Saturday, February 27, 2016

Awesome first Chek Jawa walk in 2016

After taking a break in January, the Crabs are happy to be back conducting the first walk of 2016.

There were 56 enthusiastic visitors who made that long journey from Singapore to Chek Jawa. I have always called the journey "a skip, hop and a jump" because you have to get to Changi Village first, then 'hop' on to a bumboat, and finally 'jump' to Chek Jawa on an island taxi. Hardly anyone complains about the journey, which kind of tells us just how much Singaporeans love Chek Jawa! Bravo to the visitors!

Golden Orb Spider
Even before the walk began, the visitors were admiring the Golden Orb Spider and its splendid web. The weather has turned drier this week, and the guides were expecting to find more spider webs, and we did! Spiders are known to conserve energy by avoiding the task of building webs during the rainy season. The rain would spoil their webs easily, and the spiders would end up spending more energy to build and re-build webs.

Group photo of walk on 27 Feb 2016, Chek Jawa
Here's the happy group photo before we set off for the walk. Our walks are suitable for families as well as for grown-ups.

Flowers of the Attap (Nipah) Palm
We have tasted 'attap chee' in our local desserts (ice kacang and chendol) before. Well, these are the flowers of the attap palm, and the attap seeds are seeds of the attap fruits. What you're looking at in this photo are the male flowers surrounding the female flowers in the centre. Lots of buzzing insects around the flowers.

Cotton Stainer Bugs
While walking on the mangrove boardwalk, we looked up and saw masses of the Cotton Stainer Bugs under the leaves of the sea hibiscus tree. If you look closely at the insects, you will see the characteristic markings of a cross on the back of the insects.

On the mangrove boardwalk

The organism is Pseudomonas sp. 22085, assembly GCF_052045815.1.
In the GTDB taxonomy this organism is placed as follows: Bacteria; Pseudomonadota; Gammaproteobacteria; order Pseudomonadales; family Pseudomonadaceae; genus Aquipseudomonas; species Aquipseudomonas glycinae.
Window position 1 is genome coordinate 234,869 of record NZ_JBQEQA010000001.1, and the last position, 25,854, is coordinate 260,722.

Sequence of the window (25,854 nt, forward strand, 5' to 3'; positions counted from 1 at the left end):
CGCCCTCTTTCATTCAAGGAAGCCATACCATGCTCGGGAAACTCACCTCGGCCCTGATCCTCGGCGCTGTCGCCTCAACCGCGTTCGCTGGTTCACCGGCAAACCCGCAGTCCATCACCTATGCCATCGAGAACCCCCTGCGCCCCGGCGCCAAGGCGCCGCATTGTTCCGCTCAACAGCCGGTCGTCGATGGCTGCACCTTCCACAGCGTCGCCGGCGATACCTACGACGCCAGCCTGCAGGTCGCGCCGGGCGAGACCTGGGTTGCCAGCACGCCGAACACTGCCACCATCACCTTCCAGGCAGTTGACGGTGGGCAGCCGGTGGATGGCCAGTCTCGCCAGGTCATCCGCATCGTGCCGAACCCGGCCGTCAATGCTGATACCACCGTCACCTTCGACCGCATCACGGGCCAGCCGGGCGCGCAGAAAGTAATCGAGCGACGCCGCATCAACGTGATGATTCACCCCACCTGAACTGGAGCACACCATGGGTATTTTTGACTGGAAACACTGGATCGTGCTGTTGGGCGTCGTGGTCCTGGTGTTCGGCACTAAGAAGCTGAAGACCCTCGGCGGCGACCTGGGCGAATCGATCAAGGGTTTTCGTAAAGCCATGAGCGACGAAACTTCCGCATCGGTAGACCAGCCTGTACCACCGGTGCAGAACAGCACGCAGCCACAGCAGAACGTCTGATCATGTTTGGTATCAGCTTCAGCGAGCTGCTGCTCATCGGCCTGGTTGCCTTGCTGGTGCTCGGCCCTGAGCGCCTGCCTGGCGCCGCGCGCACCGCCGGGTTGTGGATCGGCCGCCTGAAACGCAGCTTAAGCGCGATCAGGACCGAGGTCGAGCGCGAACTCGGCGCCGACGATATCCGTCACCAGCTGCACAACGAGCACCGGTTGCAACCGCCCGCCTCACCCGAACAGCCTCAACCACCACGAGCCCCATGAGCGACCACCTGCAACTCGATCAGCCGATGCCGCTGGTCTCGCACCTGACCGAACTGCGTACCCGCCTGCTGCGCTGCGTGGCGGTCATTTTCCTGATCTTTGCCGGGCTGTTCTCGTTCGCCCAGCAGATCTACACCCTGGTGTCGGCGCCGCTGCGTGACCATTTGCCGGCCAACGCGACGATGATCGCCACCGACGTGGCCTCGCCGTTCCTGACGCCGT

Two enthusiastic boys looking at the Giant Mudskipper which was moving about under the boardwalk. To get a better look, they told me. The kids love doing this!

Web of a tent spider
Tent spiders build three-dimensional webs like this one that we saw in the mangroves. There's a silk net on the lower part of the web, which reminds us of a safety net under a flying trapeze. The silk net will catch the insects that drop onto it. Interestingly, we observed a tiny wasp plucking out a couple of insects trapped in the spider web. What an opportunistic hunter is the tiny wasp!

Fiddler crabs
As we reach the outer mangroves, we saw lots of fiddler crabs on the sandy area. The enlarged claw of the male fiddler crabs are quite prominent. It's quite hard to miss them really. On the other hand, the sand bubbler crabs (another species) are much easier to miss, and they share the same space as the fiddler crabs.

Gold-spotted mudskippers
At the water edge, we could see many mudskippers. This is one of the best sites to find the Gold-spotted Mudskippers. It is always enjoyable to pause and observe the crazy antics of the mudskippers as they play and move about in the tide. Even though the guides have been to Chek Jawa countless times, we still take our time to soak in the sights, especially of little animals. Small things matter.

View of the rocky shore at high tide
It is always nice to soak in the beautiful vistas of Chek Jawa. We felt like we were on holiday! Don't you agree the views are lovely?

View of the northern shore of Chek Jawa at high tide

Red jungle fowl
As we come to the end of our walk along the coastal boardwalk, we were treated to an awesome sighting of more than ten jungle fowl (Gallus gallus) on the rocky shore. One of the visitors counted fourteen birds in total, most of them are male birds. The male jungle fowl has colourful feathers - black, red, browns, white and flashes of iridescent dark greens if you are observant. The female is rather drab-looking but it's probably a great way to camouflage for her own safety.

We ended the walk at the English Cottage where the kids did some drawings and the adults rested. It is always a nice way to end the walk by comparing each group's sightings, talk about the experience, and the kids get to ask more questions about the animals. Thanks to everyone who came!

Thanks go out too to our volunteer guides - Alyce, Ian (and sons), PeiYan and LeyKun.

Our next walk is on 19th March (Saturday), and the registration form is available online.

See you soon.

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